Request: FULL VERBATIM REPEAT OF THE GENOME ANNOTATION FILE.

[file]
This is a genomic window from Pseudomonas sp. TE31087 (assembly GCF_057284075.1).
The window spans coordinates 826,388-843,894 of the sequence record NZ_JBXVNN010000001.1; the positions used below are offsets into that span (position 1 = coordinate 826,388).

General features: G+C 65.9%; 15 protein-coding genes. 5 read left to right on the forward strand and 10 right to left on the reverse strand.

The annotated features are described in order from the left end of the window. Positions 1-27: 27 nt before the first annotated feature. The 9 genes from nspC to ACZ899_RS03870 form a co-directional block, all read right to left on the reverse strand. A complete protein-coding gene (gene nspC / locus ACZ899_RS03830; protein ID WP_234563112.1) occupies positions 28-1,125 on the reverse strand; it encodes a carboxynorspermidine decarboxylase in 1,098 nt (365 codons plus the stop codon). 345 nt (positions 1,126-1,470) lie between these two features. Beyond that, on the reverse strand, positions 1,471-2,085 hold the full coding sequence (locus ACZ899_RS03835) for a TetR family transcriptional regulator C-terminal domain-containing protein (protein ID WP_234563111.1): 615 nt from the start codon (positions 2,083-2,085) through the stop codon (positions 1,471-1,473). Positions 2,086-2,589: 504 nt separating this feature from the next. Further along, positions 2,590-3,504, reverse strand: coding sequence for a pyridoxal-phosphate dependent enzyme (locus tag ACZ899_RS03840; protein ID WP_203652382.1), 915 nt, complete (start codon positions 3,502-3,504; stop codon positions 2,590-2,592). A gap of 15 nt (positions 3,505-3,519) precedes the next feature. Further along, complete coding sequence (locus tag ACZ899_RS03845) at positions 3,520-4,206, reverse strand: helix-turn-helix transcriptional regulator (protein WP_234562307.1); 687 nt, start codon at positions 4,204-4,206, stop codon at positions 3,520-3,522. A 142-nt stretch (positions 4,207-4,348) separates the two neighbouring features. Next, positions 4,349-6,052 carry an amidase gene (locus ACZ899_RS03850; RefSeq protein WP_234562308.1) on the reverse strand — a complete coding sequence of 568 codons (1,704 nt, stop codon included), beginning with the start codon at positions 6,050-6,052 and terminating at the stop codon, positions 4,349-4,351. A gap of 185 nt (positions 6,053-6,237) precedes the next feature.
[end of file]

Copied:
This is a genomic window from Pseudomonas sp. TE31087 (assembly GCF_057284075.1).
The window spans coordinates 826,388-843,894 of the sequence record NZ_JBXVNN010000001.1; the positions used below are offsets into that span (position 1 = coordinate 826,388).

General features: G+C 65.9%; 15 protein-coding genes. 5 read left to right on the forward strand and 10 right to left on the reverse strand.

The annotated features are described in order from the left end of the window. Positions 1-27: 27 nt before the first annotated feature. The 9 genes from nspC to ACZ899_RS03870 form a co-directional block, all read right to left on the reverse strand. A complete protein-coding gene (gene nspC / locus ACZ899_RS03830; protein ID WP_234563112.1) occupies positions 28-1,125 on the reverse strand; it encodes a carboxynorspermidine decarboxylase in 1,098 nt (365 codons plus the stop codon). 345 nt (positions 1,126-1,470) lie between these two features. Beyond that, on the reverse strand, positions 1,471-2,085 hold the full coding sequence (locus ACZ899_RS03835) for a TetR family transcriptional regulator C-terminal domain-containing protein (protein ID WP_234563111.1): 615 nt from the start codon (positions 2,083-2,085) through the stop codon (positions 1,471-1,473). Positions 2,086-2,589: 504 nt separating this feature from the next. Further along, positions 2,590-3,504, reverse strand: coding sequence for a pyridoxal-phosphate dependent enzyme (locus tag ACZ899_RS03840; protein ID WP_203652382.1), 915 nt, complete (start codon positions 3,502-3,504; stop codon positions 2,590-2,592). A gap of 15 nt (positions 3,505-3,519) precedes the next feature. Further along, complete coding sequence (locus tag ACZ899_RS03845) at positions 3,520-4,206, reverse strand: helix-turn-helix transcriptional regulator (protein WP_234562307.1); 687 nt, start codon at positions 4,204-4,206, stop codon at positions 3,520-3,522. A 142-nt stretch (positions 4,207-4,348) separates the two neighbouring features. Next, positions 4,349-6,052 carry an amidase gene (locus ACZ899_RS03850; RefSeq protein WP_234562308.1) on the reverse strand — a complete coding sequence of 568 codons (1,704 nt, stop codon included), beginning with the start codon at positions 6,050-6,052 and terminating at the stop codon, positions 4,349-4,351. A gap of 185 nt (positions 6,053-6,237) precedes the next feature.